DaisySL mandarin

Citrus reticulata Blanco RUTACEAE

CRC 4203 
VI 763 


Received  as trees for planting in Citrus Variety Collection.


Irradiated selection of 'Daisy' (C reticulata 'Fortune' X C reticulata 'Fremont').

Rootstocks of accession

Carrizo citrange, C-35 citrange

Season of ripeness at Riverside

According to the developers, 'DaisySL' is an "early/mid-season maturing (early - late December) irradiated selection of 'Daisy'.

Notes and observations

DaisySL was officially released by the University of California, Riverside, in June 2009.

Many are no doubt well acquainted with this wonderful midseason mandarin (mid-December) selection ‘DaisySL”, which was developed by the University of California-Riverside citrus breeding program from an irradiated bud of the standard ‘Daisy’ mandarin. The original ‘Daisy’ was the result of a hybrid between ‘Fortune’ and ‘Fremont’ mandarins, with the cross originating from Dowlin Young of Young's Nursery in Thermal, California, which was named after his wife. However, ‘Daisy’ has the major disadvantage of being excessively seedy and therefore not very desirable for commercial production when there are other less seedy varieties are available. 

As reported by Roose and Williams (2010) ‘DaisySL’ “distinguishes itself by being very low seeded (2.2 seeds/fruit) in all situations of cross-pollination, differing from ‘Daisy’ which will set from 16-25 seeds/fruit in cross-pollinated situations.” ‘DaisySL’ fruits are known to store well on trees into February with good fruit quality. Fruits are somewhat large for a mandarin with a very deep orange rind and flesh color that is fine textured. The rind is thin (which can have the tendency to split) and reasonably easy to peel. The flavor of this variety is excellent---sweet, rich and distinctive. Often ‘DaisySL’ is a favorite of guests of the Citrus Variety Collection. ‘DaisySL’, much like its parent has spreading growth with the habit of turning or slightly curling its leaves so that the underside is visible, which makes the tree easily identifiable, even without fruit.  The trees can alternate bear, but can be culturally managed to reduce this tendency.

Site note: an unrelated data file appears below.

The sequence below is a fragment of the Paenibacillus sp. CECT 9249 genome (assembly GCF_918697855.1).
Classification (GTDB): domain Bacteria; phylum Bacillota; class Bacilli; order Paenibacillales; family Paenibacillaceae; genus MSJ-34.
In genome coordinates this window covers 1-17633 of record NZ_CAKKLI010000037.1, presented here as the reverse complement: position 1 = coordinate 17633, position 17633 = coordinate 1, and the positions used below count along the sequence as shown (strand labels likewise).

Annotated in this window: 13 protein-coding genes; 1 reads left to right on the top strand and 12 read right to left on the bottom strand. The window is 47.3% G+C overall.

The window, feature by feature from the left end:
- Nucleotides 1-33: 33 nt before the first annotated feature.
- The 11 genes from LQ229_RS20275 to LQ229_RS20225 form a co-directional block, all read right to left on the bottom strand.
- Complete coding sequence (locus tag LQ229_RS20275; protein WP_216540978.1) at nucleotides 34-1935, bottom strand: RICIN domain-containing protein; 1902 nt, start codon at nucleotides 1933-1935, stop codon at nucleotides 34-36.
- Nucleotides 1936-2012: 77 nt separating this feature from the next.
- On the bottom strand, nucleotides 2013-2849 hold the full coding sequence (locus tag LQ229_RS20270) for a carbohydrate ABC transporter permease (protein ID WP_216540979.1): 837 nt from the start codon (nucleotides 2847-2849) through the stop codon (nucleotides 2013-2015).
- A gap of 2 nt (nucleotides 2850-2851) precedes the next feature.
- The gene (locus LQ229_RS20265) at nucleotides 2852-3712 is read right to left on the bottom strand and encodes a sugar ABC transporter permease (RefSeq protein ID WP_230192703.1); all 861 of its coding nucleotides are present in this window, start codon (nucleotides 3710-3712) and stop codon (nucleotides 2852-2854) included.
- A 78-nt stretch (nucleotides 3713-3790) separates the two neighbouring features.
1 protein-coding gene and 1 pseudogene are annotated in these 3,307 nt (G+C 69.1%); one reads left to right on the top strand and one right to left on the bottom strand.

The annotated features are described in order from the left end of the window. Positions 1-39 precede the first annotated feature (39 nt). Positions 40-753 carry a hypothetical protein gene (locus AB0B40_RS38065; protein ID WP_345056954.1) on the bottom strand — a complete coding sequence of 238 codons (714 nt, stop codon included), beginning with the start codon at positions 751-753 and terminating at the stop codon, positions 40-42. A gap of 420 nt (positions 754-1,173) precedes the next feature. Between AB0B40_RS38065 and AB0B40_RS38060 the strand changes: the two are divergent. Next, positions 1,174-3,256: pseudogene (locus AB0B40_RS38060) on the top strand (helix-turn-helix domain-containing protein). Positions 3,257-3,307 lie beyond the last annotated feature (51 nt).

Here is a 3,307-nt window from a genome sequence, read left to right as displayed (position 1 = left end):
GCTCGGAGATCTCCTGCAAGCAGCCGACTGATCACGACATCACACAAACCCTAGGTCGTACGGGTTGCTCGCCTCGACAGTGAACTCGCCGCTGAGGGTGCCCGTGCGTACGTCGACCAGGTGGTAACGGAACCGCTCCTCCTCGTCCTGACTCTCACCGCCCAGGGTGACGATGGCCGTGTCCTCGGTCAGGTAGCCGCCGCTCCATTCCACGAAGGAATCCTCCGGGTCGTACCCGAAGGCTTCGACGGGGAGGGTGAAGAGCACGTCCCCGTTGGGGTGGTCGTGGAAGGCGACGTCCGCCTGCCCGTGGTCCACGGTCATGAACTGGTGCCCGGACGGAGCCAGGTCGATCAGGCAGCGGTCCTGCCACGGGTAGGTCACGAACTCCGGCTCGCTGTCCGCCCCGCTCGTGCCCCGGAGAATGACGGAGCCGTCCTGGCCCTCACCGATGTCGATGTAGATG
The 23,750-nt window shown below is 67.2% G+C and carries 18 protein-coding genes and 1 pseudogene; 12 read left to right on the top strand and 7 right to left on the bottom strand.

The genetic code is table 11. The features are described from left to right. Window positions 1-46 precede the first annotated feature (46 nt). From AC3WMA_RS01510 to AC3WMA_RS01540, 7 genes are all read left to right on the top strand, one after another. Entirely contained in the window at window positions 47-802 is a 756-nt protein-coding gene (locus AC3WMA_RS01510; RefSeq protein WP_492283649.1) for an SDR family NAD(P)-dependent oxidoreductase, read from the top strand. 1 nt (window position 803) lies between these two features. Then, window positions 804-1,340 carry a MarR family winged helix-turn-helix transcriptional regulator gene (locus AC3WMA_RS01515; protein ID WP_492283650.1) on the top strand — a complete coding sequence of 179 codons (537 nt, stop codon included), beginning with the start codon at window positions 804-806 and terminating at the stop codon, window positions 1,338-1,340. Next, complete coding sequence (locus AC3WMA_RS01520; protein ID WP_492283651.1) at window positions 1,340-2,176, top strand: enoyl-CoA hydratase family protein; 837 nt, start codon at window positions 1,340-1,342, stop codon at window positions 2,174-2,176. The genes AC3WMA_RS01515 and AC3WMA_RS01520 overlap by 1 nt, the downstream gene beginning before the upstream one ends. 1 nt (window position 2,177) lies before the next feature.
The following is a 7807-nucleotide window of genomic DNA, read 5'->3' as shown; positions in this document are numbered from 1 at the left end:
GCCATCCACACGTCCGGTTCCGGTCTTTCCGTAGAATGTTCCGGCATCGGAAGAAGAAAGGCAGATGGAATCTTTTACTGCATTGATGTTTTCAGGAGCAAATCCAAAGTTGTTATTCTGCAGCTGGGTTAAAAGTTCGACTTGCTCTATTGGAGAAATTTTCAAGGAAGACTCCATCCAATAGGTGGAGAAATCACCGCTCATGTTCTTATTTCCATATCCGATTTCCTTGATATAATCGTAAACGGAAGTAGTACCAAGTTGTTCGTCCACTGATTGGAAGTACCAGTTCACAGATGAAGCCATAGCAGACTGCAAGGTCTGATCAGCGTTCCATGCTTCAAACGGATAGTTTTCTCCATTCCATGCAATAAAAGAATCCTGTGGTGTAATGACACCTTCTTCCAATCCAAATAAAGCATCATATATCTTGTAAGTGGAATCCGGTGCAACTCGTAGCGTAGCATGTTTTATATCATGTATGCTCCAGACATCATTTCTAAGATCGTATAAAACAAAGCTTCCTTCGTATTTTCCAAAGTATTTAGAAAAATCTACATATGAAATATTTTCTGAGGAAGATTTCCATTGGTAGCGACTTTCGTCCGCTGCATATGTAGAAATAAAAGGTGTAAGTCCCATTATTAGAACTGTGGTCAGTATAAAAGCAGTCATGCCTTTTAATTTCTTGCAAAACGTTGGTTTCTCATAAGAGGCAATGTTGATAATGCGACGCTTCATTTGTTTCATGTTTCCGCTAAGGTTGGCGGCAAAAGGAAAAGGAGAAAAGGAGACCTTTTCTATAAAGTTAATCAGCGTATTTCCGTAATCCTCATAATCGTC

A report prepared by the breeders of this variety, M.L. Roose and T.E. Williams, Department of Botany and Plant Sciences, University of California, Riverside, can be found at here:  

DaisySL Mandarin.pdf (389.19 KB)

There have been some observations of seedy limb sports, as reported by M. L. Roose, T. E. Williams, and C. T. Federici in March 2010. 


Commercially available in California through the Citrus Clonal Protection ProgramClick here to order budwood.


USDA Germplasm Resources Information Network page for DaisySL mandarin


Photos by David Karp and Toni Siebert, CVC.


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